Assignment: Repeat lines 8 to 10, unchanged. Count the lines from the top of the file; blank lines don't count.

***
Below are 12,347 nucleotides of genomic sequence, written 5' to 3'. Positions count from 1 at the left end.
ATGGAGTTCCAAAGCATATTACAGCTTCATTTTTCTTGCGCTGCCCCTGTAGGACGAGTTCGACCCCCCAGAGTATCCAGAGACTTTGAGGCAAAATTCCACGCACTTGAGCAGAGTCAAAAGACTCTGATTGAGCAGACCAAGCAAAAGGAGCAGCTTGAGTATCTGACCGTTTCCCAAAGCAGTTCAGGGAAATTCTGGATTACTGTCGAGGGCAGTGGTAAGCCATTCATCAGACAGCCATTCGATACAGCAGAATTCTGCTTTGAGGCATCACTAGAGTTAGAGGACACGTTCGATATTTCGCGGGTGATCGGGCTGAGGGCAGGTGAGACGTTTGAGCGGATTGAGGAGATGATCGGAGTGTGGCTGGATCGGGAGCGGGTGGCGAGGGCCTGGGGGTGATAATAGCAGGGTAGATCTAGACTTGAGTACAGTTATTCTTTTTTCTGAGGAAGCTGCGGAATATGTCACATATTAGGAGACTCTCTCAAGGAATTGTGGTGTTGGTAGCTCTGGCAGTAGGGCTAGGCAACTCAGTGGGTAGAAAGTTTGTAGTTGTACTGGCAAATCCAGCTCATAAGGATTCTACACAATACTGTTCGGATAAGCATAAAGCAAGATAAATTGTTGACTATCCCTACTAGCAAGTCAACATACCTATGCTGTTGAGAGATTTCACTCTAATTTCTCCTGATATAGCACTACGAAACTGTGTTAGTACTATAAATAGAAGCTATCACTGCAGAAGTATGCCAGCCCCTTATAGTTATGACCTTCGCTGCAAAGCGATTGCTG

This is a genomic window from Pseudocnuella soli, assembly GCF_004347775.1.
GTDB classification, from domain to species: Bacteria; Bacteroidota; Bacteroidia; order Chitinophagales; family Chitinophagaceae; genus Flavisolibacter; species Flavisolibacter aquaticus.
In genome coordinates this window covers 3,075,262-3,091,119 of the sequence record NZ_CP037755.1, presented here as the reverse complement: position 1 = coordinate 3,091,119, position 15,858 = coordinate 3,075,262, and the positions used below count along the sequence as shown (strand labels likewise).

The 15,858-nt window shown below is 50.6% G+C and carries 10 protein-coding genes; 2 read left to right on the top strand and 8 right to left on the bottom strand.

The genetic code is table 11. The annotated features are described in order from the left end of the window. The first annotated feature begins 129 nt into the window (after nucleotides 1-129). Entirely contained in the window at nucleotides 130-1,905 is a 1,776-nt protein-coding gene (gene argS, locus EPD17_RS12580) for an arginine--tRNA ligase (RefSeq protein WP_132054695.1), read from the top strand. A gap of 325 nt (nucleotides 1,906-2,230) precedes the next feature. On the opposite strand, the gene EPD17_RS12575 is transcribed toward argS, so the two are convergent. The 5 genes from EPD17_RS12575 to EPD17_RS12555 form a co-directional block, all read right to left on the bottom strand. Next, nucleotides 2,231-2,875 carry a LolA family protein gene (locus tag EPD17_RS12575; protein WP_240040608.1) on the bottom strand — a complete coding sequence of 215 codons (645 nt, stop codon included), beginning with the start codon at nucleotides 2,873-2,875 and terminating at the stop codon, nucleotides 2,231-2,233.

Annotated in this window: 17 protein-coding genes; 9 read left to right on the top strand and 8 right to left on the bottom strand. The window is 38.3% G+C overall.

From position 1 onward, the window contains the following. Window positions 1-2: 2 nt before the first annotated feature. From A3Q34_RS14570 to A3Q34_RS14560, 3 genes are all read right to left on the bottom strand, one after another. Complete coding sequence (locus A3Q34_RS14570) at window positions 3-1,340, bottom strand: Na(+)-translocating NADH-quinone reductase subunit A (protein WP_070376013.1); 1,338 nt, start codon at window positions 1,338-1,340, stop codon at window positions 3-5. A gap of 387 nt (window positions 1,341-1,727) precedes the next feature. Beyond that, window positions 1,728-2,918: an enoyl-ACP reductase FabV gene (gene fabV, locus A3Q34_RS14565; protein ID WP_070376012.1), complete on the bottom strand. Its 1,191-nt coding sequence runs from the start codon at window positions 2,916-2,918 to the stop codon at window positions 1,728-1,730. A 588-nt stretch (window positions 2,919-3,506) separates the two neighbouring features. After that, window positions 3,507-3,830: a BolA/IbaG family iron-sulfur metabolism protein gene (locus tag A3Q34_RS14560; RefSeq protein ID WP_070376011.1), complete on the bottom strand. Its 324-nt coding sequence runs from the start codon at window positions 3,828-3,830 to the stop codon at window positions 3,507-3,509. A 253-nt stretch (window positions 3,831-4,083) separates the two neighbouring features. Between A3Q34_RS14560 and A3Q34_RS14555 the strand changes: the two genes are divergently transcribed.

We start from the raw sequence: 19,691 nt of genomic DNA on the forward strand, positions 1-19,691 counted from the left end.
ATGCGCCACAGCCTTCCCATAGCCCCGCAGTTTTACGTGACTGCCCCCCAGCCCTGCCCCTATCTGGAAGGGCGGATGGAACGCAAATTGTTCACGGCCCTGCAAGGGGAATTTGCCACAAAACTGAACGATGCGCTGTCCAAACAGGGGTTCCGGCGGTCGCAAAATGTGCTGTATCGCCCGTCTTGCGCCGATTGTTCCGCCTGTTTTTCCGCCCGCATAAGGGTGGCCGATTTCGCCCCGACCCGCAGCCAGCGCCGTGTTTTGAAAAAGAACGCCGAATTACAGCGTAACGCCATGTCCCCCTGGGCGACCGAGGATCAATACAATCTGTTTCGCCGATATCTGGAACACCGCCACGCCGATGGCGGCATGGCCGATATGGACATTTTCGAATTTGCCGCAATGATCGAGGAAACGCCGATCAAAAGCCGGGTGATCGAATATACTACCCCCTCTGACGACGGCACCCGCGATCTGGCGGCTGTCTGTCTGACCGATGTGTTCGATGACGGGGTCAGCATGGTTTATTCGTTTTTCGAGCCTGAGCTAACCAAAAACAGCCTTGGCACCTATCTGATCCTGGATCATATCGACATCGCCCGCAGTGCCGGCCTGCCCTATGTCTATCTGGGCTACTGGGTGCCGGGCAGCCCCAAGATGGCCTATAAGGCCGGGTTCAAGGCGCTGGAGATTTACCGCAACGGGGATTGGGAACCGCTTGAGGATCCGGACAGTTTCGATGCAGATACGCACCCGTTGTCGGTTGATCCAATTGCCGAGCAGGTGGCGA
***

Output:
Annotated in this window: 17 protein-coding genes; 9 read left to right on the top strand and 8 right to left on the bottom strand. The window is 38.3% G+C overall.

From position 1 onward, the window contains the following. Window positions 1-2: 2 nt before the first annotated feature. From A3Q34_RS14570 to A3Q34_RS14560, 3 genes are all read right to left on the bottom strand, one after another. Complete coding sequence (locus A3Q34_RS14570) at window positions 3-1,340, bottom strand: Na(+)-translocating NADH-quinone reductase subunit A (protein WP_070376013.1); 1,338 nt, start codon at window positions 1,338-1,340, stop codon at window positions 3-5. A gap of 387 nt (window positions 1,341-1,727) precedes the next feature. Beyond that, window positions 1,728-2,918: an enoyl-ACP reductase FabV gene (gene fabV, locus A3Q34_RS14565; protein ID WP_070376012.1), complete on the bottom strand. Its 1,191-nt coding sequence runs from the start codon at window positions 2,916-2,918 to the stop codon at window positions 1,728-1,730. A 588-nt stretch (window positions 2,919-3,506) separates the two neighbouring features. After that, window positions 3,507-3,830: a BolA/IbaG family iron-sulfur metabolism protein gene (locus tag A3Q34_RS14560; RefSeq protein ID WP_070376011.1), complete on the bottom strand. Its 324-nt coding sequence runs from the start codon at window positions 3,828-3,830 to the stop codon at window positions 3,507-3,509. A 253-nt stretch (window positions 3,831-4,083) separates the two neighbouring features. Between A3Q34_RS14560 and A3Q34_RS14555 the strand changes: the two genes are divergently transcribed.

We start from the raw sequence: 19,691 nt of genomic DNA on the forward strand, positions 1-19,691 counted from the left end.